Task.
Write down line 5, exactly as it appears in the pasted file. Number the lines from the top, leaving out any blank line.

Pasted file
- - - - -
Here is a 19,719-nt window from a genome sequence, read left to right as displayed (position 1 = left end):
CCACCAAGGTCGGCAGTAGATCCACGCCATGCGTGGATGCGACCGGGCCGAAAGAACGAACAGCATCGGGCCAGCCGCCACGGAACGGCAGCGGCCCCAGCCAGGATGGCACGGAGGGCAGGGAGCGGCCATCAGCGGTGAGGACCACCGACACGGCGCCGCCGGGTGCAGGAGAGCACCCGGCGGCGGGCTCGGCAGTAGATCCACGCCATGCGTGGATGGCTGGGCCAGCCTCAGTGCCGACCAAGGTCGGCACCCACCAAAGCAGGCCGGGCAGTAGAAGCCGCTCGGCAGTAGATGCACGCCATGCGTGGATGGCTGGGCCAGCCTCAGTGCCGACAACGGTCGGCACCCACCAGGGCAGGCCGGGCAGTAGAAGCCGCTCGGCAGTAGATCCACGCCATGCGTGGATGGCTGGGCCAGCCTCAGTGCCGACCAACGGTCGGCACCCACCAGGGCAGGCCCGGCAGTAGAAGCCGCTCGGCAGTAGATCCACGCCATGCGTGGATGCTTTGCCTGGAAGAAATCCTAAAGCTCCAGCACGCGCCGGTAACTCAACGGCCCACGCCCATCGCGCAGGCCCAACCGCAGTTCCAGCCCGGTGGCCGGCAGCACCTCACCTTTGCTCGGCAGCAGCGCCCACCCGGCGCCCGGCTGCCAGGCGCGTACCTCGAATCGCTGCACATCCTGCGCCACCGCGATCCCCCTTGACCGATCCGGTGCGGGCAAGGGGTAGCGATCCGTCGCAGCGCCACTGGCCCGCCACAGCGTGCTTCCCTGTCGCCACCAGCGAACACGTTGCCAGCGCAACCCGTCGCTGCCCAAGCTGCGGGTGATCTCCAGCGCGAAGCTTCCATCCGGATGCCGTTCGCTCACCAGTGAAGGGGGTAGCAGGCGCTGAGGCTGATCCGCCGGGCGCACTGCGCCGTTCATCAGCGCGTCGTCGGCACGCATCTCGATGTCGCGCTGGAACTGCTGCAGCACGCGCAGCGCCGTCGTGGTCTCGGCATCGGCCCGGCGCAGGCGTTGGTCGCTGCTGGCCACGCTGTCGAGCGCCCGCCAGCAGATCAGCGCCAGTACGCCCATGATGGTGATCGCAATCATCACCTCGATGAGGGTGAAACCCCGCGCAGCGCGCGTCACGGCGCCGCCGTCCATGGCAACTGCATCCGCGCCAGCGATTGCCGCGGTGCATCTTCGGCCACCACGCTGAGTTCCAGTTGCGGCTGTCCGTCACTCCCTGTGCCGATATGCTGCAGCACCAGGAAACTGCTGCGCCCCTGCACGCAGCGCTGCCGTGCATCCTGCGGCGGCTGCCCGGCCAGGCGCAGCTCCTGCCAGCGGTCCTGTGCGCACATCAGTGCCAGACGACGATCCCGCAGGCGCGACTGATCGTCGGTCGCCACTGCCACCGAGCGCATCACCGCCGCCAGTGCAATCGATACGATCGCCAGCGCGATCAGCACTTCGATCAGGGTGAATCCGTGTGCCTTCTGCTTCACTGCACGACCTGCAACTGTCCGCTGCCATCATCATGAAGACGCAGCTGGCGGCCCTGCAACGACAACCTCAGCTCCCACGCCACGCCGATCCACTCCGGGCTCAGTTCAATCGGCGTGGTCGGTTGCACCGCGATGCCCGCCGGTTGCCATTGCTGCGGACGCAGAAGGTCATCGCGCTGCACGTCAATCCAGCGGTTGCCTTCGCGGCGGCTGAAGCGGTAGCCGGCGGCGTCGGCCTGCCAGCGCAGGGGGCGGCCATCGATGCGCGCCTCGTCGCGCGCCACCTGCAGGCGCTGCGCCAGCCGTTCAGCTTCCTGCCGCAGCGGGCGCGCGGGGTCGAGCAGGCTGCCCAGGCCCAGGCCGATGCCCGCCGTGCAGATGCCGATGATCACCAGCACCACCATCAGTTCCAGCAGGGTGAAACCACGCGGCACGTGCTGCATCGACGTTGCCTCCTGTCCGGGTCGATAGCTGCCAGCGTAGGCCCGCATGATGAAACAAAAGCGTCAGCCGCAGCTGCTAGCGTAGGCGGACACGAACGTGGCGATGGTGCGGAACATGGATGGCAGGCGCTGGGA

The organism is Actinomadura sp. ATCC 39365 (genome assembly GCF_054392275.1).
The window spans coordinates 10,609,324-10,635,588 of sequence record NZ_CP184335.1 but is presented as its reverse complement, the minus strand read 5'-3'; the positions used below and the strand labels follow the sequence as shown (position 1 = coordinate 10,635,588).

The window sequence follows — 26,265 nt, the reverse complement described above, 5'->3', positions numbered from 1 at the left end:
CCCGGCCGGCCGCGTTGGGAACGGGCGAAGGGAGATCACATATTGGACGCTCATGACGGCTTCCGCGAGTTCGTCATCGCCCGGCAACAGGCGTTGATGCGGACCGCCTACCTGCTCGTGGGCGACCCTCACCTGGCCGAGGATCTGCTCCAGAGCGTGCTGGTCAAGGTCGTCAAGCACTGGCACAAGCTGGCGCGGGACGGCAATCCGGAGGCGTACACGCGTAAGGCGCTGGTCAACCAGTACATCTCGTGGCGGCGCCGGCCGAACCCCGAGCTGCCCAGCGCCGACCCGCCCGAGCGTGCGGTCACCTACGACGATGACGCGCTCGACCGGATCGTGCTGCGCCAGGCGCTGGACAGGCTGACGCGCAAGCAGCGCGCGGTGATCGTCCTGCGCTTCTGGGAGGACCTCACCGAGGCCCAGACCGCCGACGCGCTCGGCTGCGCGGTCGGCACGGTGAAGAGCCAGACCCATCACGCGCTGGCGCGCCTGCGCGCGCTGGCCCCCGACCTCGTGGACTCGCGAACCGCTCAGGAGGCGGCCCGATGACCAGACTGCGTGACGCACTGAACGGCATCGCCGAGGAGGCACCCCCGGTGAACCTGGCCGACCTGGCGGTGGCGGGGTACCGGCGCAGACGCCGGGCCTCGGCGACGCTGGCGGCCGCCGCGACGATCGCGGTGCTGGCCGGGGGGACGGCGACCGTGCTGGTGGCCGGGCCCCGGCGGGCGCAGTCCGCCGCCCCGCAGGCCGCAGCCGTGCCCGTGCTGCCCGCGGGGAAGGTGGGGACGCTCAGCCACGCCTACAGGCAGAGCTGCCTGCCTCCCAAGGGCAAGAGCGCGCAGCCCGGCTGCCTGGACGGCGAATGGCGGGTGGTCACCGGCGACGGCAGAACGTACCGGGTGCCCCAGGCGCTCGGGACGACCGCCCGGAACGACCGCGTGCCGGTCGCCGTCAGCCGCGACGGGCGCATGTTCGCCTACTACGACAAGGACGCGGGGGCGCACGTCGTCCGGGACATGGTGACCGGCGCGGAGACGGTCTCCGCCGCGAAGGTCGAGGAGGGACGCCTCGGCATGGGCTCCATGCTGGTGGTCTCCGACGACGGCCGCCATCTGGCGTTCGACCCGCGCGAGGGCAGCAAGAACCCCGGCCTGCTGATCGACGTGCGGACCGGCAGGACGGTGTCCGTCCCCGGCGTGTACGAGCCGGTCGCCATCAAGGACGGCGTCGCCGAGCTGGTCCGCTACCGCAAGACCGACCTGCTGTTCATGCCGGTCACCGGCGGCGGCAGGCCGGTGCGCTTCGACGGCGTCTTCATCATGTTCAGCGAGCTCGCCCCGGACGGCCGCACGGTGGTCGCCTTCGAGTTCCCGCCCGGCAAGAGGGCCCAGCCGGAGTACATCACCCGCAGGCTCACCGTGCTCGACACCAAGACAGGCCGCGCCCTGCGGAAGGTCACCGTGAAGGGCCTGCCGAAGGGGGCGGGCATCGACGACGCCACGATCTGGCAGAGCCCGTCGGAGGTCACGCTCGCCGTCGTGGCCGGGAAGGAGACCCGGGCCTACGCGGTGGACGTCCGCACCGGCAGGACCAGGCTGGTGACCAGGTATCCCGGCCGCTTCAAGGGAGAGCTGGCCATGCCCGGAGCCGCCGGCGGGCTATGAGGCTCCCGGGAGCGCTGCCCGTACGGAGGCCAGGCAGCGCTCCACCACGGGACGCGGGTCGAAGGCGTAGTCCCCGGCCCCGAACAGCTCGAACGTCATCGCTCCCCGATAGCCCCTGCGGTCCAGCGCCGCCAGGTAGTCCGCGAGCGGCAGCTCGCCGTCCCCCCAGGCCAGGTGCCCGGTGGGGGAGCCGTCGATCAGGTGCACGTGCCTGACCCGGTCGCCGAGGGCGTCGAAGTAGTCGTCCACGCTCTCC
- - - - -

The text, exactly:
The window sequence follows — 26,265 nt, the reverse complement described above, 5'->3', positions numbered from 1 at the left end: